clock menu more-arrow no yes mobile

Filed under:

The Mariners choose good vibes, an easy Sunday afternoon, beating the Angels behind solid pitching and a Winker slam

Seattle fans demanded good vibes, and the Mariners delivered

Los Angeles Angels v Seattle Mariners Photo by Alika Jenner/Getty Images

Tonight at T-Mobile Park it was Geno’s Good Vibes Only Day. There are a lot of ways to describe the vibes of a team, of a fandom. Call it team chemistry. Mojo. The Electric Factory. Take your pick. It’s elusive, intangible, immeasurable. It’s not a necessary component for good teams, or great teams, but it is absolutely a component of fun teams. The last two nights included two decidedly anti-fun losses. Tonight the Seattle Mariners found their fun and rallied behind solid pitching to defeat the Angels six to three and split the series.

One month and six days ago, on July 1st, the Mariners fell to the last place in the division Oakland Athletics, their record falling to 37-42. The starting pitcher in that game was Marco Gonzales, who posted a quality start, if an unremarkable one, going six innings and giving up two earned runs, only striking out two and walking one. The vibes were bad. Then the Mariners went on a nearly historic, fourteen game win streak. The vibes were good again.

Ever since that loss on July 1st, and before tonight, Marco posted a 5.87 ERA, a 5.13 FIP, and a dismal 6.7 K-BB%. Since that win streak they are 8-9, having been on both ends of series sweeps, and both winning and losing in grand fashion. Just in the last two days they won one and lost two to the Los Angeles Angels. An Angels team that has been abysmal, but in those three games outscored Seattle 12 to 6. The vibes were.. mixed.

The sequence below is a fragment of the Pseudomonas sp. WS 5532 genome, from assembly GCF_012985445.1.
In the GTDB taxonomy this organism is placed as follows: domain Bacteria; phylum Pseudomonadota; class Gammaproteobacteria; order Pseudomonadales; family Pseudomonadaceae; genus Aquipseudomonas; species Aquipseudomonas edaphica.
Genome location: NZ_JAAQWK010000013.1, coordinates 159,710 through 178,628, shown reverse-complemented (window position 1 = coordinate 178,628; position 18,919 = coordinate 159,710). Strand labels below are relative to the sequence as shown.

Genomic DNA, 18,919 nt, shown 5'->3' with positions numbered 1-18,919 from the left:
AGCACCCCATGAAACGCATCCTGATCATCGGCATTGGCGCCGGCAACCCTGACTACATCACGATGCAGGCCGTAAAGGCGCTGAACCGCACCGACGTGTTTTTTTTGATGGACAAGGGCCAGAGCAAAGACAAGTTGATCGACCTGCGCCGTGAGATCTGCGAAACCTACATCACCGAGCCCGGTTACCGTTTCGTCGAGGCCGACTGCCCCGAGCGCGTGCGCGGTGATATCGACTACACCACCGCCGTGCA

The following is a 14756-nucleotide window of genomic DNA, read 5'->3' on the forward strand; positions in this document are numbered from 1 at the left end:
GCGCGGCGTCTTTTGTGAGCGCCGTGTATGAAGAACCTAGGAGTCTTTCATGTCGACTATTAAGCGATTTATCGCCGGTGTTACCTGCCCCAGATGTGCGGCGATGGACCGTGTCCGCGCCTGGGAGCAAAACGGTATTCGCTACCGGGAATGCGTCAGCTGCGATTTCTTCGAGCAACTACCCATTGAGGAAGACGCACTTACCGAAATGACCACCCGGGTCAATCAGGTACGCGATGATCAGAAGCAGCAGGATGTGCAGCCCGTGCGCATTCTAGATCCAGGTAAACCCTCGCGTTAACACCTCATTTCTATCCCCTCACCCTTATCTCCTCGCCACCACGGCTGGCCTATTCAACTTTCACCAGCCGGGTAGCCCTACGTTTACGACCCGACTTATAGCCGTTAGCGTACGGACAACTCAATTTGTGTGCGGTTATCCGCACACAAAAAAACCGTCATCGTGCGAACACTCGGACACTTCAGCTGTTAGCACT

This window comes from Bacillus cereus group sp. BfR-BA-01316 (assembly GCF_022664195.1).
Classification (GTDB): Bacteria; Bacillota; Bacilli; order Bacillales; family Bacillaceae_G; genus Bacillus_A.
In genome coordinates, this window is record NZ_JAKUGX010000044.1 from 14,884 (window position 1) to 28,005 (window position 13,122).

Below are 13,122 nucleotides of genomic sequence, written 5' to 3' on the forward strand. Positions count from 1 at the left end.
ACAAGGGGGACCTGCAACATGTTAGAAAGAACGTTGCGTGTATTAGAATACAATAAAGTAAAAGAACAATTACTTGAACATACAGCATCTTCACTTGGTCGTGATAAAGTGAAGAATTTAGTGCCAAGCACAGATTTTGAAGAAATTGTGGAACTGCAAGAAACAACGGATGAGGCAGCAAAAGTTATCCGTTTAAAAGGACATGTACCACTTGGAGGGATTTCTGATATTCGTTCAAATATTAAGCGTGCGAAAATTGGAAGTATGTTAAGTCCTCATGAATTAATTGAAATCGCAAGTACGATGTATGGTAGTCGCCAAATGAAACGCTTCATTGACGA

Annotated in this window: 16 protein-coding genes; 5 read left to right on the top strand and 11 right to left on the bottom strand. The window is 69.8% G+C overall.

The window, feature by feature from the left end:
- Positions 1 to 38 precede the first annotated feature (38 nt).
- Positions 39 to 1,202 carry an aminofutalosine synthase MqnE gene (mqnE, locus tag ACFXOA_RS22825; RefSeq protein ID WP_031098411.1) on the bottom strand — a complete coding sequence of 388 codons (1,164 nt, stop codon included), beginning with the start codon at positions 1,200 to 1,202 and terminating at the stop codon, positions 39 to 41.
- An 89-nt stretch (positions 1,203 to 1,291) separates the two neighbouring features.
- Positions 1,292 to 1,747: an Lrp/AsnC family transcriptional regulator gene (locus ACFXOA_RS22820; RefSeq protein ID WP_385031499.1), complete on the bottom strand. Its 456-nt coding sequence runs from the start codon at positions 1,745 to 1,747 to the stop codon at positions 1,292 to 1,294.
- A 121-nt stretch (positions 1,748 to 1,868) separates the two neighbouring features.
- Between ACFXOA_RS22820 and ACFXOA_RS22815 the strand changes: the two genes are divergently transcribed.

Mixed is exactly how I would describe my feelings about Marco Gonzales. On the one hand, I respect his tenure with the Mariners, his stubbornness, his ability to defy his own numbers and eat innings, often posting quality starts in the process. On the other hand, his peripheral numbers are at times very, very bad, and you don’t always know which version of Marco is going to show up. Tonight the Marco that showed up was the stubborn, quality start one.

Baseball Savant

Gonzales near equally used all four of his pitches, and generated whiffs on all of them, his fastball even playing up in velocity topping out at just over 90 MPH. He limited the damage to eight hits and three earned runs, only walked one, and struck out seven. He gave up some hard contact, but he was also absolutely painting at times, giving Seattle the chance to win if the offense could show up.

I say if, but perhaps one of Marco’s motivators was that the offense in this game showed up early, and showed up strong. It’s one of those intangibles I spoke of, but I think most would agree it’s always easier for a pitcher to protect a lead than it is for an offense to overcome a deficit, and we only need look at the last two days of games for evidence of that. Today, the Mariners wasted no time getting on the board first. Both Adam Frazier and Mitch Haniger rewarded opposing pitcher Tucker Davidson’s poor command by drawing walks, and Eugenio Suárez rewarded their diligence by lacing one down the left field line for an RBI double.

The scoring in the first ended there as Jesse Winker and Cal Raleigh grounded out and popped out, respectively, to end the inning and strand two. The vibes were good, but could have been better.